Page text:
THEY are designed to save our lives, but they are endangering the planet.
Billions of plastic facemasks, thrown out worldwide, are polluting the very lifeblood of the Earth.
Read our coronavirus live blog for the latest updates
Billions of plastic facemasks are polluting the very lifeblood of the Earth[/caption]
Obviously, they are a massive new source of litter, and entangle and kill wildlife. But they become even more dangerous when they break down in the environment.
They then shed toxic micro-plastics, which contaminate the air we breathe, get into our food, and even fall in the rain.
And they end up in our bodies, threatening our health.
The plastic rain, which scientists have only recently discovered, literally brings our pollution down to Earth.
Tiny, invisible, microplastic particles are picked up by the wind from the ground and blown for up to thousands of miles. They are joined by others emitted in spray from our polluted oceans.
Far lighter than the proverbial feather, they can rise up into the atmosphere, where they attract water vapour and help to form clouds. And then they come down in the rain.
Britons discard enough masks two days to cover the whole of London[/caption]
Even before we started throwing out facemasks, the size of the threat was truly mind-blowing.
Since the beginning of the last century, when we first started mass-producing plastic commercially, we have churned out eight billion tonnes of it worldwide.
That equals the weight of more than a billion elephants. And since plastic takes hundreds of years to degrade, every gram ever made still contaminates the planet.
Most stay on land. But every minute of every day the equivalent of a truckload of plastic reaches the oceans. As a result, it is estimated, it will outweigh all the fish in the world’s seas by 2050.
Over centuries, it breaks down into ever smaller pieces, eventually forming microplastics, which have now spread into every nook and cranny of the planet — from the polar ice caps to tropical beaches, the loftiest mountains to the deepest ocean trenches.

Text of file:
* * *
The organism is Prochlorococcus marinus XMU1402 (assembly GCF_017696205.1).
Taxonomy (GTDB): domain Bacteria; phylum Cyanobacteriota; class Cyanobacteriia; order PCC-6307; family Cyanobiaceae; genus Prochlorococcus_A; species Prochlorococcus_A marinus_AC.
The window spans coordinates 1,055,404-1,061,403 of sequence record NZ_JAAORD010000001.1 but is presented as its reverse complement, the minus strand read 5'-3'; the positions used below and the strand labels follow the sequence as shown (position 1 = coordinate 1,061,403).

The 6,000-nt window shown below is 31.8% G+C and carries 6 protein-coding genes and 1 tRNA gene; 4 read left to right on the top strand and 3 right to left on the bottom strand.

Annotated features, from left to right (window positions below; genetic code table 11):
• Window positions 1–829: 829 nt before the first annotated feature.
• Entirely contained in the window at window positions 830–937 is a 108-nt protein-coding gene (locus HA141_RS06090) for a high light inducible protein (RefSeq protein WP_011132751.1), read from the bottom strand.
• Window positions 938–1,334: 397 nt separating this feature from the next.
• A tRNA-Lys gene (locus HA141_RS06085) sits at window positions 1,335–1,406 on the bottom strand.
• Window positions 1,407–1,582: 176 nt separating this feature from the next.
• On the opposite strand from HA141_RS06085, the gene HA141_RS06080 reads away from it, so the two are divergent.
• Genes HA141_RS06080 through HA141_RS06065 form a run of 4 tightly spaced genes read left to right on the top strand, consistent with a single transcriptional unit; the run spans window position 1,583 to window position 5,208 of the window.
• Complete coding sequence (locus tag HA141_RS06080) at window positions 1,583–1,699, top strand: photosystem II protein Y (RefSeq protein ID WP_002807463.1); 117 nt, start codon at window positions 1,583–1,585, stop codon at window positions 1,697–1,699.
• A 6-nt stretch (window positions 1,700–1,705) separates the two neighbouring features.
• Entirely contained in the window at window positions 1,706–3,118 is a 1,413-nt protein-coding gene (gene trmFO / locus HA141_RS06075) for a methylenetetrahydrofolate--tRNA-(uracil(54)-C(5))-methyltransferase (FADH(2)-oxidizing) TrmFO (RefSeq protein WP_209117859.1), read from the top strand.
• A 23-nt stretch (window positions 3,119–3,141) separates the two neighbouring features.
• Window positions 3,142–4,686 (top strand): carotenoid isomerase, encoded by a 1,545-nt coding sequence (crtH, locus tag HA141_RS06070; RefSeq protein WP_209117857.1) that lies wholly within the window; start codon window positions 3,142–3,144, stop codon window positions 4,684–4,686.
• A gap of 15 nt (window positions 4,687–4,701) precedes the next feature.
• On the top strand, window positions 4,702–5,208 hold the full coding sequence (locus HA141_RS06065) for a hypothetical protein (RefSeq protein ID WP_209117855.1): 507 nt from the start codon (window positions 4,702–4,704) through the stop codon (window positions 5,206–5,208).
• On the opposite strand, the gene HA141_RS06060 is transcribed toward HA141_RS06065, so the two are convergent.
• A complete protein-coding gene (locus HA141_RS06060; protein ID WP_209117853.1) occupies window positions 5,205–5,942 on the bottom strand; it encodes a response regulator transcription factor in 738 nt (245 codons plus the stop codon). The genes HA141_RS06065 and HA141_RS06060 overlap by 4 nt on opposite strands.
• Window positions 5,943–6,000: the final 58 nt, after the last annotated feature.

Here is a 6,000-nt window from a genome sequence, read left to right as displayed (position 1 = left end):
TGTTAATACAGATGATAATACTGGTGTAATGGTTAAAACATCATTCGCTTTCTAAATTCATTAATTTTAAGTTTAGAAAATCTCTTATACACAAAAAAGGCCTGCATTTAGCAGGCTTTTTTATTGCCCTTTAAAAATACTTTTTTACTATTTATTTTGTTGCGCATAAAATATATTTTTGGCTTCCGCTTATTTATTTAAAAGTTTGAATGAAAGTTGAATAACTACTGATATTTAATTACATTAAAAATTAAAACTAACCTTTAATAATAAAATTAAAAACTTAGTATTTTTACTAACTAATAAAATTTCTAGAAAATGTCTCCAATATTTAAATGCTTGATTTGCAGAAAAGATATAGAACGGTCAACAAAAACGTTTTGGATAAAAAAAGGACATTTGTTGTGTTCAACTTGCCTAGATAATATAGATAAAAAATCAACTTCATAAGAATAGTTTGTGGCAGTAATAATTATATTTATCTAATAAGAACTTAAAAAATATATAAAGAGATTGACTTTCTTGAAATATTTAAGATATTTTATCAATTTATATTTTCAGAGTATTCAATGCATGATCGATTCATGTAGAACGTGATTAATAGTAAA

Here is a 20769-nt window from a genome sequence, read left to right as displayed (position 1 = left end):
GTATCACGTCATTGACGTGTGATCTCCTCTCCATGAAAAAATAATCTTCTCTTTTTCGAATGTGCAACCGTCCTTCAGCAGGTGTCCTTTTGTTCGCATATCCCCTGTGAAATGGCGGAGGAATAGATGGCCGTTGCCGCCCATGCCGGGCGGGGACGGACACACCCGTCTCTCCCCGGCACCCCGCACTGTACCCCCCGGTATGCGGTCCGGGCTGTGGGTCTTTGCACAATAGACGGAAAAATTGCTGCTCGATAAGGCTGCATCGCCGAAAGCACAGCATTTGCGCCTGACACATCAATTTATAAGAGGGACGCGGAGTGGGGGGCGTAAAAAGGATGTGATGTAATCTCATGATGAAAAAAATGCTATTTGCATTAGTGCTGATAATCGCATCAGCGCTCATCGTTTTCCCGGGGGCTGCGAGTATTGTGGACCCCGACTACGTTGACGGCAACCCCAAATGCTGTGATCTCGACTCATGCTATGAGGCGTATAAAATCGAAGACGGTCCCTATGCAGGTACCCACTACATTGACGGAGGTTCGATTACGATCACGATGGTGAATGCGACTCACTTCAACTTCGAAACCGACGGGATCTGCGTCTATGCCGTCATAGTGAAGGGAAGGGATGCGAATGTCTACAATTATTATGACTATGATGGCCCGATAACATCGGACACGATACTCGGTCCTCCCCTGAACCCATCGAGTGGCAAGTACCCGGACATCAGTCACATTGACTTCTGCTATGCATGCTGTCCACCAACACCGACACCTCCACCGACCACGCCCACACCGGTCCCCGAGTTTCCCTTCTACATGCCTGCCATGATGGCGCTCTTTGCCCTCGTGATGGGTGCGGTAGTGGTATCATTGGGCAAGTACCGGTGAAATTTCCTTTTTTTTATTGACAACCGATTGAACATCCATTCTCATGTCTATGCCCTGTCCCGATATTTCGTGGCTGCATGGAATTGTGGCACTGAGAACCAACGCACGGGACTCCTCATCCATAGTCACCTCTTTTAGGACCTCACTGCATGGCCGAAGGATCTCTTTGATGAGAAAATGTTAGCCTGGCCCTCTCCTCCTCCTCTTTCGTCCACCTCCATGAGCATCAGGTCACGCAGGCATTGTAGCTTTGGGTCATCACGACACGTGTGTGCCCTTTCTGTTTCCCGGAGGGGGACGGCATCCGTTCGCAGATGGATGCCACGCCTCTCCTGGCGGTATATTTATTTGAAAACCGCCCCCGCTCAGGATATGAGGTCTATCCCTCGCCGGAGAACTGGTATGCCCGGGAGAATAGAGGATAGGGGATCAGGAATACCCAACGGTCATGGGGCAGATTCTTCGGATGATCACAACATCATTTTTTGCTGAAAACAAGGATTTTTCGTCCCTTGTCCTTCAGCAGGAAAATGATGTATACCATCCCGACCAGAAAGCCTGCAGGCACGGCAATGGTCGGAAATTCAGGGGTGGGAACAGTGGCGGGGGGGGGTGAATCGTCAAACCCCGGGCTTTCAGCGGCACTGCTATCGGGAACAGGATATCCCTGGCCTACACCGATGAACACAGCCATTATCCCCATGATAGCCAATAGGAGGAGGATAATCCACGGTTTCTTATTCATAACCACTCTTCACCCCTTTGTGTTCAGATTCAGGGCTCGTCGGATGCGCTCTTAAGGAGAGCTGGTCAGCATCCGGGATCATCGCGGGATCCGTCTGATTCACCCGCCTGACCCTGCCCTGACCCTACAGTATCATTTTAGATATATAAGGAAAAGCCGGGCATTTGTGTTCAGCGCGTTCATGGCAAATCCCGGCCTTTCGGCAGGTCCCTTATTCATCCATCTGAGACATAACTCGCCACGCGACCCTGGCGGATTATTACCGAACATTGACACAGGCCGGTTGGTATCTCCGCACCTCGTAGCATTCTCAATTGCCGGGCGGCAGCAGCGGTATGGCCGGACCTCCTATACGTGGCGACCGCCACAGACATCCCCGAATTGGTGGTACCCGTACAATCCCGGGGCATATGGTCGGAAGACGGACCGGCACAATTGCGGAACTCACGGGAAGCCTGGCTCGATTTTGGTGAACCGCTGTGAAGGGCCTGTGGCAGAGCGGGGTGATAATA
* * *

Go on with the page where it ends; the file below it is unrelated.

More than half a million tonnes of the particles have already built up in soil in China alone. And up to 125trillion of them are believed to be floating in the oceans.
MORE THAN ENOUGH TO REACH TO THE SUN
Now plastic facemasks are making things far worse still, and on a gigantic scale.
Research in Portugal has estimated that the world’s people now wear a staggering 129billion of them a month.
Incredibly, if stretched out fully in a single line, that adds up to using more than enough every four months to reach all the way to the Sun.
Normally they get thrown away after a single use. By one calculation, Britons discard enough every two days to cover the whole of London.
Another 1.56billion of them are estimated to have reached the oceans last year, while the US environmental group The Ocean Conservancy records a “rising tide of plastic personal protective equipment” on beaches around the giant country.
Very few are recycled, and some of the plastic in them takes 450 years to degrade. Meanwhile, it too breaks down in the environment into microplastics.
The way we throw masks threatens our health and the Earth’s[/caption]
Indeed, research published in March in the scientific journal Environmental Advances showed that just a single mask can release up to 173,000 microfibres every day.